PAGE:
Teachers tend to favor status quo
March 12, 2009
By Tim Simard
It was a busy and productive evening at the Williston Central School cafeteria on Monday. More than 100 parents and community members turned out to aid the Williston Conceptual Frameworks Committee in creating recommendations for a future school configuration.
Observer photo by Tim Simard
Parent Kristen Littlefield dictates her thoughts to Frameworks Committee member Wendy Bliss at Monday night’s community forum. Littlefield was pondering a possible lower house school configuration.
Eleven different configuration options were open for discussion, with some offering drastic change in grade grouping structures and others keeping things close to the status quo.
Parents displayed mixed reactions to some of the proposals, with a few stating they did not want the system altered. Parent Linda Poirier, who said she had five children attend Williston schools, believes the current configuration is best. She likes the way the house system is set up with the four-year groupings and hopes things won’t change.
“But I think there are going to be changes,” Poirier said. “Everybody keeps screaming, ‘Change, change, change.’ (The committee) isn’t going to ignore that.”
Many parents were on hand to advocate for change. Parent Ann Smith, a vocal advocate for reconfiguring the school system, wants to see change and approves of some of the options. Specifically, she liked the option that had single-grade classrooms for fifth and eighth grades, while keeping multi-age classrooms for sixth and seventh graders.
Smith said she also wanted to see grades one through four housed under one roof, which is a building configuration option under consideration.
“If you don’t, you’ll never have equity,” Smith said.
Currently, grades one through four are split between Allen Brook and Williston Central schools.
Parent Marcy Kass said she sees both sides of the argument in regards to the current configuration. She said there should be some improvements, but not at the cost of losing what Williston already has.
“Talking to parents with young kids, maybe the multi-age (house system) is scary for them,” Kass said. “But I talk to my sister in New Jersey and she’s jealous of what we have here. She thinks it’s like a private school.”
Committee Facilitator Mary Jane Shelley spent about 40 minutes at the beginning of the meeting presenting the 11 configuration options — six options for the lower houses and five for the upper houses — as well as two building configuration options.
“We’re looking for different impressions from you,” Shelley told the crowd.
She said all opinions and statements would be typed up and evaluated by the committee in three meetings this month. The committee plans to present a configuration recommendation to the School Board on April 2.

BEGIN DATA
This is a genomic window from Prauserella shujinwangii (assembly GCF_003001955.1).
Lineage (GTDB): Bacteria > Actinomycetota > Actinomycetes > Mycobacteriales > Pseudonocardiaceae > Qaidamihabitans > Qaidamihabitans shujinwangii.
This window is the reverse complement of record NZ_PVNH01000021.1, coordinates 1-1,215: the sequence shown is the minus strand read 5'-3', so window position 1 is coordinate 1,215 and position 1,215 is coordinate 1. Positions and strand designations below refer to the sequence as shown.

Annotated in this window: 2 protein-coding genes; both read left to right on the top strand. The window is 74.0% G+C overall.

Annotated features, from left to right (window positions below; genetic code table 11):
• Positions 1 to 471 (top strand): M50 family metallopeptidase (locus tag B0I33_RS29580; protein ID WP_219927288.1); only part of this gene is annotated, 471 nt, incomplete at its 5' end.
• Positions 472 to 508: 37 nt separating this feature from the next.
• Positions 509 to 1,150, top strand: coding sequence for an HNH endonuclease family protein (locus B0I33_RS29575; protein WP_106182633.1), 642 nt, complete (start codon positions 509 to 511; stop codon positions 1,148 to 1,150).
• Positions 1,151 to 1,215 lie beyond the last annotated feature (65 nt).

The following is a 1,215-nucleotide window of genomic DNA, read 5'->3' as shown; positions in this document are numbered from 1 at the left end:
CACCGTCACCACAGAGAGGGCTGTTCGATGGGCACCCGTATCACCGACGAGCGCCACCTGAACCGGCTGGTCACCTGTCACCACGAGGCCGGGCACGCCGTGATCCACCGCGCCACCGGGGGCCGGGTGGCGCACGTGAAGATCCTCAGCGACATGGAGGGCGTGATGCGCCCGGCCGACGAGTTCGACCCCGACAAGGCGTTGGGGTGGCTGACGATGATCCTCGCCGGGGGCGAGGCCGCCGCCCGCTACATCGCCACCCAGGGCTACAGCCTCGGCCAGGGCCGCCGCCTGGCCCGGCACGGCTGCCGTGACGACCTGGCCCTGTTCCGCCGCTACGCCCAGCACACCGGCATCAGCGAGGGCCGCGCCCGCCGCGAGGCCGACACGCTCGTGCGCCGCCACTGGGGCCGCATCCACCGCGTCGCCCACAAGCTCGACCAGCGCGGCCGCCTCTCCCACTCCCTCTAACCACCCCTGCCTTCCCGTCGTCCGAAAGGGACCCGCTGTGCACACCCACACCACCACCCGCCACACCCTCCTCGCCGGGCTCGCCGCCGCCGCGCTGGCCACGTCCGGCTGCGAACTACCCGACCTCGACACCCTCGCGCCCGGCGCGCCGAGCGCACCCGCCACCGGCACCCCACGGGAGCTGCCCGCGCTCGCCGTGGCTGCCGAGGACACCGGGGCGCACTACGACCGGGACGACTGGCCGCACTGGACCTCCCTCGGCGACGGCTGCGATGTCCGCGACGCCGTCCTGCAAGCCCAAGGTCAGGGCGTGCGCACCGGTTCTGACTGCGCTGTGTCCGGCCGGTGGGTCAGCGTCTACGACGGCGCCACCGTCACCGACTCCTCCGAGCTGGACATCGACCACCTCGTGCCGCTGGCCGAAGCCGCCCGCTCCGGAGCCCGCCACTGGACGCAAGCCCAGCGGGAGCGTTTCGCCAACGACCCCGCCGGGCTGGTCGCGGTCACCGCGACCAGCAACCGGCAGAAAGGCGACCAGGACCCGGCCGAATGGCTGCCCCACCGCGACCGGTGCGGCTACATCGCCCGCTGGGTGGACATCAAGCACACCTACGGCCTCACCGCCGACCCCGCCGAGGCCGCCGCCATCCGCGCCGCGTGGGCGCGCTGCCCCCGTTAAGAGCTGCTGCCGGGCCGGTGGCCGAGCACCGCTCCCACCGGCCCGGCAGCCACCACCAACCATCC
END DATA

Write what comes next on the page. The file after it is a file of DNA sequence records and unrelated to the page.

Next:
Throughout the community forum, parents discussed the different options at cafeteria tables, and in front of flipcharts where committee members recorded opinions.
Parent Ann Schmidt said she was impressed by the hard work the Frameworks Committee accomplished. She said she prefers the current system, but wants to see a different building configuration.
“I’m a firm believer that (grades) one through four should be in one place, and (grades) five through eight should be in one place,” Schmidt said. “It just makes sense.”
Parent John Hemmelgarn found some of the options weren’t too different from the current system and hoped they could be adapted to help a wider range of parent concerns.
“I’d like to see something more flexible so we don’t need to keep having these conversations,” Hemmelgarn said.
Parent John Colt said he’s been “very happy” with the current system, especially the lower houses. He said teachers put in a lot of effort in maintaining a good teacher-student relationship. He was unsure about some of the configuration options.
“I think it’s very hard to make any judgments without looking at the research,” Colt said.
Earlier in the day, teachers turned out for their own forum. Committee member Kevin Mara said most came prepared with notes and suggestions.
“A lot of comments were well thought out,” Mara said.
Many of the flipcharts were full of positive and negative comments, with some skewed in one direction or the other. The current upper house system had mostly positive comments from teachers, while some of the options with changes in grade grouping and looping had mostly negative comments.
Also addressed during the forums was the situation regarding the Allen Brook temporary classrooms. A temporary building permit for the trailers expires February 2010, though school officials are working on a master plan for the rooms to present to the Development Review Board.
School Board Chairwoman Darlene Worth said the classrooms’ permit would not affect the Frameworks Committee’s effort. She said the school is looking at all options for the trailers, including applying for another temporary building permit, and hopes to go before the Development Review Board with a master plan before the summer.